Friday 20 September 2019

Ireland used for logistics by terrorists

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Tom Brady

Tom Brady

The raids by Garda anti-terrorist officers were part of an overseas investigation into support cells for jihadi activists. It underlines once again that while Ireland may be an extremely unlikely target for an attack by international terrorist groups, it can be used by sympathisers to provide logistical aid to potential killers elsewhere.

In the past, this country has been used by al-Qa'ida sympathisers, who provided logistical support for active cells overseas by assisting with fundraising and producing false identity documentation, including highly valuable Irish passports, that could be used in other countries to help prepare for an attack.

The man arrested yesterday is suspected of committing an offence under anti-terrorist legislation, which was introduced here in 2015. It created three new crimes of publicly provoking an act of terrorism, helping recruit terrorists and training them.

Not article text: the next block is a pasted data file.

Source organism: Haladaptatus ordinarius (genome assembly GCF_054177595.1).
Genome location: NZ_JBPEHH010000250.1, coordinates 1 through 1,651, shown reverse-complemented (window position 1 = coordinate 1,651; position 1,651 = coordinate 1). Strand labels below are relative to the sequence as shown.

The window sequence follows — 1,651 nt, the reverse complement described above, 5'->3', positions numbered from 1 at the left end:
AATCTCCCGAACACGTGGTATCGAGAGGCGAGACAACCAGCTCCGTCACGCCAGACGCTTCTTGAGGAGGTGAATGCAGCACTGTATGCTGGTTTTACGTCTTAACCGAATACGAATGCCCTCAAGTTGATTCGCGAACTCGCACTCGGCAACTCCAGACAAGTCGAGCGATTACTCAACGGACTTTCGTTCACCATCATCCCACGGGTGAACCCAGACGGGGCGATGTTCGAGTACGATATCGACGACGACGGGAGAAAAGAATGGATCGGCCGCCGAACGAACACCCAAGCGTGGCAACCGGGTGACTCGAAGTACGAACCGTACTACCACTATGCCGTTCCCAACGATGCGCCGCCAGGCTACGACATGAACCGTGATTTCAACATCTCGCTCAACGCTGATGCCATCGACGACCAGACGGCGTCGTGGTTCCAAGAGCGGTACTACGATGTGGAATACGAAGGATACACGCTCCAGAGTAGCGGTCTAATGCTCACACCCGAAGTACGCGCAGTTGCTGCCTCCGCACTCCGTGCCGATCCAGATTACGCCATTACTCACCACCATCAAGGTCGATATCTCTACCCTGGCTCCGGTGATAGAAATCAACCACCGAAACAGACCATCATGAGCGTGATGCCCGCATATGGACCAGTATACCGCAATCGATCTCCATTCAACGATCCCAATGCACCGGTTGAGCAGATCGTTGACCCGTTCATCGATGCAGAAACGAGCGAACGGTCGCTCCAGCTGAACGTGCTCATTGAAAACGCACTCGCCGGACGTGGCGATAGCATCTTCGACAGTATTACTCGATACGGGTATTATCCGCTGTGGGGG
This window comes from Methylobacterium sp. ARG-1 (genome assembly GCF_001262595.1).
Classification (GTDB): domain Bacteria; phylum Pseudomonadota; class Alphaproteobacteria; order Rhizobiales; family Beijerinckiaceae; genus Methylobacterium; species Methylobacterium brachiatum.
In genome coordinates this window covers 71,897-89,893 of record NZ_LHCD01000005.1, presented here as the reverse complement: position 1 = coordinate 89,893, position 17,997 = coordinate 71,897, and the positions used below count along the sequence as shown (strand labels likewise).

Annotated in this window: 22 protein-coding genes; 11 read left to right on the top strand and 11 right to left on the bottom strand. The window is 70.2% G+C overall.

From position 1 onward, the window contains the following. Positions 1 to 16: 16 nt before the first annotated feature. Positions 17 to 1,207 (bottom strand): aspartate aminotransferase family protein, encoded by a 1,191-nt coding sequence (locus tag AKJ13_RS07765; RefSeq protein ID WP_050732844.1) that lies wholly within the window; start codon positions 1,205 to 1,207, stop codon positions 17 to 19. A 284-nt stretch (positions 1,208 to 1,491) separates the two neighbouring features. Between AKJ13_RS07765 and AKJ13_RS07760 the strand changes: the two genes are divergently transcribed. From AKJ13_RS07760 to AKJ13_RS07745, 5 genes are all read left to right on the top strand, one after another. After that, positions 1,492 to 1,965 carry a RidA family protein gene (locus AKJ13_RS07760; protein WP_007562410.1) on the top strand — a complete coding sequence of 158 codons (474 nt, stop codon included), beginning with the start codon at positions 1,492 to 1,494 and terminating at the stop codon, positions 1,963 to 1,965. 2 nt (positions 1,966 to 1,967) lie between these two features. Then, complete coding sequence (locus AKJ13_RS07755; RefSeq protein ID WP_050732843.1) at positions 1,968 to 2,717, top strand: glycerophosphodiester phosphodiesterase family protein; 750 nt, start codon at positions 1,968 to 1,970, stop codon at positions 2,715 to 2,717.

Police sought assistance of gardaí after inquiries in other European countries disclosed possible involvement of a Dublin link to support cells.

Raids were also carried out in Limerick and Wexford last June when officers seized social welfare documentation, which had previously been connected to Rachid Redouane, who was shot dead by police shortly after the terrorist attack on London Bridge.

Officers discovered a British identity document on his body.

He had obtained the document with the help of an EU residency card, which Redouane had acquired while living in Dublin previously.

He left this country in September 2015 and returned to the UK. He later visited a number of other countries, including his native Morocco, when he developed close links with other terrorists.

Redouane's development from an innocent chef into an active terrorist illustrates why gardaí have to be fully alert here to the dangers posed by jihadis, even if we are not the victims of their atrocities.

The Government has to continue providing the resources to allow gardaí to develop the response to international terrorism.

They must also keep focus on the enemy within - dissident republican groups and, in particular, the New IRA, which is now seen as posing the biggest threat to security on the island since the dark days of the Provisionals.

Irish Independent

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